June 20, 2015
UMNO and all its linen are out on the international washing line
by Terence Netto@www.malaysiakini.com
COMMENT The unremitting battle between Dr Mahathir Mohamad and Prime Minister Najib Abdul Razak has now overflowed domestically to reach the pages of the New York Times (NYT).
Foreign Minister Anifah Aman has taken to the letters column of the NYT to denounce Mahathir’s washing of allegedly fabricated linen in overseas media outlets.
Anifah’s letter is in presumable response to adverse comments made by Mahathir to the NYT on the imbroglio surrounding sovereign wealth fund, IMDB, and other issues affecting Prime Minister Najib Razak.
In an intervew with the NYT, Mahathir has described Najib’s conduct as verging on the “criminal”, a term that must have prompted Anifah’s epistolary response which contains the accusation that it was Mahathir who created the “yes men” culture in UMNO, a charge that is certain to beget another round of bitter recrimination in an already acrimonious tussle between the ex-PM and the sitting one.
Reverberations of domestic disputes in foreign capitals are a sign that the the crisis has raged past the point of local containment; it is the closest thing one could have to confirmation that the contretemps has gone beyond the bounds amenable to mediation and negotiation.
In times past, UMNO-BN leaders would lambast opposition politicians whenever the latter spoke badly about the government in foreign councils and shores.
This practice of hanging dirty linen out to dry in foreign forums has come in for a bad rap in domestic circles since the time Australian Labor Party leader Arthur Calwell hailed Lee Kuan Yew as a progressive leader during a visit by the PAP chief Down Under in the mid-1960s when Singapore was part of the federation.
“But he has some tough nuts to crack in UMNO,” quipped Calwell, whose remarks touched off a barrage of criticism of Lee from UMNO types at the time.
Thus began the era in Malaysian politics where domestic critics who vent their spleen about their country in foreign circles are held up to the opprobrium reserved for fornicating preachers and shady scientists: they are told that their betrayals consign them to the lower rungs of the social totem pole.
Even when these criticisms are uttered by somebody of nonpartisan stature such as Suffian Hashim (photo), the former Lord President who in 1990 told a Singapore audience that had sought his views on the judicial crisis involving Salleh Abbas’s impeachment in 1988, that the average UMNO leader cared only for his Mercedes Benz and other perks, the reaction is unseemly adverse.
In recent months, with respect to Mahathir’s differences with Najib on the IMBD issue, the former PM has made similar remarks about the moral fibre of UMNO leaders to that made by Suffian to his Singapore audience a quarter century ago.
Marking a nadir in relations
Mahathir joined in the imprecations hurled against Suffian at the time of former judicial chief’s oft-repeated public dismay at what had happened to Salleh Abbas and how it marked a nadir in relations between the executive and the judiciary in Malaysia.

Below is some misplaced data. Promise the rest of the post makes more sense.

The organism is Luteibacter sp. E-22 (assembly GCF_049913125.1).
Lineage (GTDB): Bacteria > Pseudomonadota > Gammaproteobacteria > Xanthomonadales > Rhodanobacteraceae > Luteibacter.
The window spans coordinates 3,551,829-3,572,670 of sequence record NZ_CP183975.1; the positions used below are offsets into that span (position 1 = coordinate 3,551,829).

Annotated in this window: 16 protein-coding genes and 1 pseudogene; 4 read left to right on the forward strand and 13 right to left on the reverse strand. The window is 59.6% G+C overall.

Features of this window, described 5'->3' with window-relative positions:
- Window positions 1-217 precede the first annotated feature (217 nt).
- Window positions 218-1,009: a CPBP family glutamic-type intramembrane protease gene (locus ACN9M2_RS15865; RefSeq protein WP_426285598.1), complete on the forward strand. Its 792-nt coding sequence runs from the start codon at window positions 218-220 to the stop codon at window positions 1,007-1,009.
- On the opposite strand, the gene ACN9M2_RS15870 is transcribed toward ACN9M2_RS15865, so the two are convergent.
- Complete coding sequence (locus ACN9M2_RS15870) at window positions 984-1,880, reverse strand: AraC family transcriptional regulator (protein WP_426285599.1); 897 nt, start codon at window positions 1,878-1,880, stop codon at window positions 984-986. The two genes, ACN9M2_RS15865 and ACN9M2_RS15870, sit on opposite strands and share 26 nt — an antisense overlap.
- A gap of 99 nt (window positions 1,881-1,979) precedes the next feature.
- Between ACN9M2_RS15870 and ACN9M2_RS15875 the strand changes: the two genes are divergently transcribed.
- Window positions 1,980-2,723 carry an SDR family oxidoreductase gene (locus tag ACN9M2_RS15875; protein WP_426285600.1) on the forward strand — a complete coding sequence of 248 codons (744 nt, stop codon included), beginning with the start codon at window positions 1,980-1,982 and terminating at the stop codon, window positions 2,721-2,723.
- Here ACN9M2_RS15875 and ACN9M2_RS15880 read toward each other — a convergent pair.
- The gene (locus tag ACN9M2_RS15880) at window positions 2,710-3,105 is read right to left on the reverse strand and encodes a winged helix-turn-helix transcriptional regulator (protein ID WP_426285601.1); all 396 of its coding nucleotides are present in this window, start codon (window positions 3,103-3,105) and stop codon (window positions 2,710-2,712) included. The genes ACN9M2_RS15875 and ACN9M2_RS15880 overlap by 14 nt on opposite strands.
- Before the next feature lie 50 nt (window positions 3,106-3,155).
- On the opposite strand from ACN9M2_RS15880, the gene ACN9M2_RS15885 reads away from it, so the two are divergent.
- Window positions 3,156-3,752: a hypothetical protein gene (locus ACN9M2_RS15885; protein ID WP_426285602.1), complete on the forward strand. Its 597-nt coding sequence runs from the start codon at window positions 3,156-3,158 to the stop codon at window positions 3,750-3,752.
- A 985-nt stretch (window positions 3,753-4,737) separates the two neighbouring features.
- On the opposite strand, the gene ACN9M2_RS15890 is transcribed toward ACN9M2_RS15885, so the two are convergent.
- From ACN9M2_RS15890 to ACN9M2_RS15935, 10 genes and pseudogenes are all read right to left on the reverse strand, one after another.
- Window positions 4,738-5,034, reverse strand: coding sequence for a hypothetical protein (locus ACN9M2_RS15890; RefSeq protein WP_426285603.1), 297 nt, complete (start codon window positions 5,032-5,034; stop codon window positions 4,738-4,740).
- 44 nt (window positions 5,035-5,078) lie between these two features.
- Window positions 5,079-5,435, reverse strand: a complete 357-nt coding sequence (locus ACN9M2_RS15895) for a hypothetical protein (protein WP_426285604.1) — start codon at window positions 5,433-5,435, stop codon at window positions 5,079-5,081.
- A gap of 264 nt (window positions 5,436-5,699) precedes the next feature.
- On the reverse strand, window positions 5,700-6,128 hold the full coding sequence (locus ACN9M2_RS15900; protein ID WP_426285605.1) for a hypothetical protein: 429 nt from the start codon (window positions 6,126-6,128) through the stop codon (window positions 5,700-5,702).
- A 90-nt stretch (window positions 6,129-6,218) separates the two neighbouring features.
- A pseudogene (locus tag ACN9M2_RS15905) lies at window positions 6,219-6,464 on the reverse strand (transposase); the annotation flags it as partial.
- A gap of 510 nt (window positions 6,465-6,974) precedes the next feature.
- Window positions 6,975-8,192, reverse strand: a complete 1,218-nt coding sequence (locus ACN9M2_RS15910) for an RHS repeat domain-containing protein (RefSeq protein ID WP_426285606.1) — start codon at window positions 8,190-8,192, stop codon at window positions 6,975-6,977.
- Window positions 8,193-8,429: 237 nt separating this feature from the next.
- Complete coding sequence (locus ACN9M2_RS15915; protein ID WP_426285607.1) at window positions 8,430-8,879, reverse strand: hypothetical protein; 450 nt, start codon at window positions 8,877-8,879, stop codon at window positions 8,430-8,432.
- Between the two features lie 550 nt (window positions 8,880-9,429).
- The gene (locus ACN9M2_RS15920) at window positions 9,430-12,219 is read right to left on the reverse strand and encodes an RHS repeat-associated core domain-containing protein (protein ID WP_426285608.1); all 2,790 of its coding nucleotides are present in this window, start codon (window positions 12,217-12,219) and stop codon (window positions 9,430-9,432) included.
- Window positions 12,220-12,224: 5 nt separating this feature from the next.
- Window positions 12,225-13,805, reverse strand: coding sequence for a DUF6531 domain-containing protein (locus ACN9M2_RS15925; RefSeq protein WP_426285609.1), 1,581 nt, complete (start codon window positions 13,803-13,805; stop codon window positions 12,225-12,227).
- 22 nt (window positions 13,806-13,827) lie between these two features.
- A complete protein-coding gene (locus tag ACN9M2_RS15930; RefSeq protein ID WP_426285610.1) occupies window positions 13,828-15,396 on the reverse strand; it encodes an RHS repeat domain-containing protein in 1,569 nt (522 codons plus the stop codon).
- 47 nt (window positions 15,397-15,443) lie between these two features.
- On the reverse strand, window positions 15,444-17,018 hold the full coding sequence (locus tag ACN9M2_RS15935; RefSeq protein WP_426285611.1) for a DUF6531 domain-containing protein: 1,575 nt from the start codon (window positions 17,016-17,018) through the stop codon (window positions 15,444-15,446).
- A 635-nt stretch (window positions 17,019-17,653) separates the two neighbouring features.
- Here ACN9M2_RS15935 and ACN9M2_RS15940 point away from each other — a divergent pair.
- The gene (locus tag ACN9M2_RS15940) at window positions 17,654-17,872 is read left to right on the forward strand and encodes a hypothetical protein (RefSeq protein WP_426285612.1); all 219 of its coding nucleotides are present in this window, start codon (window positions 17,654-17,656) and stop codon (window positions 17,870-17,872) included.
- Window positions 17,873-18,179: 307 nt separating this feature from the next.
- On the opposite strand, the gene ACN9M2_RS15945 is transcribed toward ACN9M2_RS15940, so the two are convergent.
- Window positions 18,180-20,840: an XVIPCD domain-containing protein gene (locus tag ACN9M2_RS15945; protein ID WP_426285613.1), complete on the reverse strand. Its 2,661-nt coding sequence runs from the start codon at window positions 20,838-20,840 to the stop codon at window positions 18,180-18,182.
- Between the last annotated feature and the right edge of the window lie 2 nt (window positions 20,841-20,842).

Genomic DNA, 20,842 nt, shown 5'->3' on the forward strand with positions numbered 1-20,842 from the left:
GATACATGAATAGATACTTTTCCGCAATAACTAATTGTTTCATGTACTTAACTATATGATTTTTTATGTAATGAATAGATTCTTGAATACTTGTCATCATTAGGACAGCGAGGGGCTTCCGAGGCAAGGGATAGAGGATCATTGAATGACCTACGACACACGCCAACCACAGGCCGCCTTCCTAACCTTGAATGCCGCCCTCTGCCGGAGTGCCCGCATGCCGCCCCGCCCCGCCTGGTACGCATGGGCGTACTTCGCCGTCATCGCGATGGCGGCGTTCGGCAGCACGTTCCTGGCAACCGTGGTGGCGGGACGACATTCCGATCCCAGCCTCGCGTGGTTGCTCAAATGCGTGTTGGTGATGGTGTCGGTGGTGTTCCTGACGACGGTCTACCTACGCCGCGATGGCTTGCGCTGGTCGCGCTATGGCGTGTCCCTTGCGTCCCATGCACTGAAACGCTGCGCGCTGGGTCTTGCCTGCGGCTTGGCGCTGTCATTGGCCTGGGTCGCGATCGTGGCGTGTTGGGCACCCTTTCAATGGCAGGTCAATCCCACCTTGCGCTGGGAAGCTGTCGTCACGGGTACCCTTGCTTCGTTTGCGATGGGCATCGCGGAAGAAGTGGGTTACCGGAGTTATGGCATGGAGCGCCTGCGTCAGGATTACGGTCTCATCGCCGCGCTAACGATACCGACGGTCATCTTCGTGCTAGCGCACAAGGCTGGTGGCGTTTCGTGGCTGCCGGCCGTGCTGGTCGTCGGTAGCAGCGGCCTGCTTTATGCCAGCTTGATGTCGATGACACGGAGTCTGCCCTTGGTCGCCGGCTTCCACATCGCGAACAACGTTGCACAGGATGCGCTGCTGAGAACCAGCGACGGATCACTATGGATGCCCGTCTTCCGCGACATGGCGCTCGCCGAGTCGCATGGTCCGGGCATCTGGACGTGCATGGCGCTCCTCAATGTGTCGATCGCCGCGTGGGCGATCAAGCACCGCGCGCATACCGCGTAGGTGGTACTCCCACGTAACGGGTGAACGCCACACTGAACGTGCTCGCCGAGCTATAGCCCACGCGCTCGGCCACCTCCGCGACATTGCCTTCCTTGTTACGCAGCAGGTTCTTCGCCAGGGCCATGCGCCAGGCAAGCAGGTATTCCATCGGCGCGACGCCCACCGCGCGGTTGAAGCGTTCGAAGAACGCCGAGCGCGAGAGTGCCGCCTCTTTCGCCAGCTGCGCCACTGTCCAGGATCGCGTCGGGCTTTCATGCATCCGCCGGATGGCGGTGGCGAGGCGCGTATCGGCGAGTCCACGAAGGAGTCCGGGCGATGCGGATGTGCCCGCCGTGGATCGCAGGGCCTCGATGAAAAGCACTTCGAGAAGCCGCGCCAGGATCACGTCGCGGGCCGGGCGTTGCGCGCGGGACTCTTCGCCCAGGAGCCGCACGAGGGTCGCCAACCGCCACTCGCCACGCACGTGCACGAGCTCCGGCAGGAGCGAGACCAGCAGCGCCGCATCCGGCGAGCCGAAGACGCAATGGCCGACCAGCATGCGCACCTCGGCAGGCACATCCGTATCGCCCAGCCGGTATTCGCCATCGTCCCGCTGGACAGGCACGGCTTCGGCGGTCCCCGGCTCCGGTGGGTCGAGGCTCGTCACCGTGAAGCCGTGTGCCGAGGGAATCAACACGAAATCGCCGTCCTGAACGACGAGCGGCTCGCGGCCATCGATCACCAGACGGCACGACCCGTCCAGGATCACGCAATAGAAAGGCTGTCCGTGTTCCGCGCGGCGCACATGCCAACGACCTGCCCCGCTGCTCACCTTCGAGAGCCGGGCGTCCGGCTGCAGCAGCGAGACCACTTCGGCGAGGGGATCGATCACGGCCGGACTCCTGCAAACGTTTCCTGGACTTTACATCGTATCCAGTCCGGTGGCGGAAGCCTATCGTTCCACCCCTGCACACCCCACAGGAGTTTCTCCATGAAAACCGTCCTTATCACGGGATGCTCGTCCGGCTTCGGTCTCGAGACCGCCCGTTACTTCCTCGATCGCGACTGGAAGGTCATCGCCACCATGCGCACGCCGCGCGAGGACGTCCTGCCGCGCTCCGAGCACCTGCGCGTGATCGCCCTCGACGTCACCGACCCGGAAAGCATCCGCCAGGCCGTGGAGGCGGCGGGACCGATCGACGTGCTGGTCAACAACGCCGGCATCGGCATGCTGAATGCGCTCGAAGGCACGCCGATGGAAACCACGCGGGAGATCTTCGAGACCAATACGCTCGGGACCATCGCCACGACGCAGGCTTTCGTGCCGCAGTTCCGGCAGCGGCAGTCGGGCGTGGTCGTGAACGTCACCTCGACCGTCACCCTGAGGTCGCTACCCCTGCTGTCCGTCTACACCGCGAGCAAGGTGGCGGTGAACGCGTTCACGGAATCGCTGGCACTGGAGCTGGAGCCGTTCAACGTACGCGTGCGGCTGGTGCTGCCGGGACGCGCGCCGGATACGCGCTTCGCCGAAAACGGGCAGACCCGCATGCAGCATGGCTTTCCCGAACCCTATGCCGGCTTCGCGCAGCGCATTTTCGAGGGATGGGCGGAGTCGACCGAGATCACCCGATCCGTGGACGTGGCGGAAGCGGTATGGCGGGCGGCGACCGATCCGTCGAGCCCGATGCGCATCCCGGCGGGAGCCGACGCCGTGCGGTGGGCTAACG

The issue of the morality of berating one’s country abroad aside, the spilling of the crisis between Mahathir and Najib in the newspaper of record in America represents the first time a local conflagration has generated publicity in far away places.
On the Richter scale of political earthquakes, this dispute is not far short of 10. Previously, reverberations from domestic political earthquakes would only register in one or two ASEAN capitals, Jakarta more likely than the others, because of ties of language and kinship between Indonesia and Malaysia.
Even then, interest in Jakarta in what some luminary from Malaysia says about someone under interdiction in Kuala Lumpur would not bulk large in the public estimation.
One remembers the derision that Tun Ghafar Baba was subjected to when he went to the Indonesian capital to explain the action taken by Mahathir against Anwar Ibrahim in late 1998 after the Prime Minister had sacked his deputy from government and UMNO and had him charged with corruption and sodomy.
Ghafar (photo) hurriedly returned home after he reacted caustically to Indonesian cynicism about the accusations against Anwar by saying that Malaysia did not want leaders of Anwar’s alleged sexual orientation but that if Indonesia did, Malaysia would be glad to offer them to its neighbour.
The remarks caused a furore that was doused only by Ghafar’s swift exit from the Indonesian capital and Wisma Putra’s backroom diplomacy at mollifying ruffled Indonesian feathers.
Malaysia’s domestic imbroglios usually do not resonate in capitals beyond the ASEAN perimeter, but the IMDB contretemps, due to the transnational reach of its money trails and the subterranean alleyways in which some of its operatives appear to have forged its schemes, is the juiciest thing to have happened since sovereign wealth funds became a matter of interest to unelected business coteries blithely unmindful of French novelist Honore de Balzac’s warning – that behind every great fortune there lies a crime.
For these reasons, 1MDB has become an issue whose reverberations have drawn the attention of the NYT, still the biggest name among newspapers of record. Now UMNO and all its linen are out on the international washing line, a dubious distinction in this the 69th year of its founding.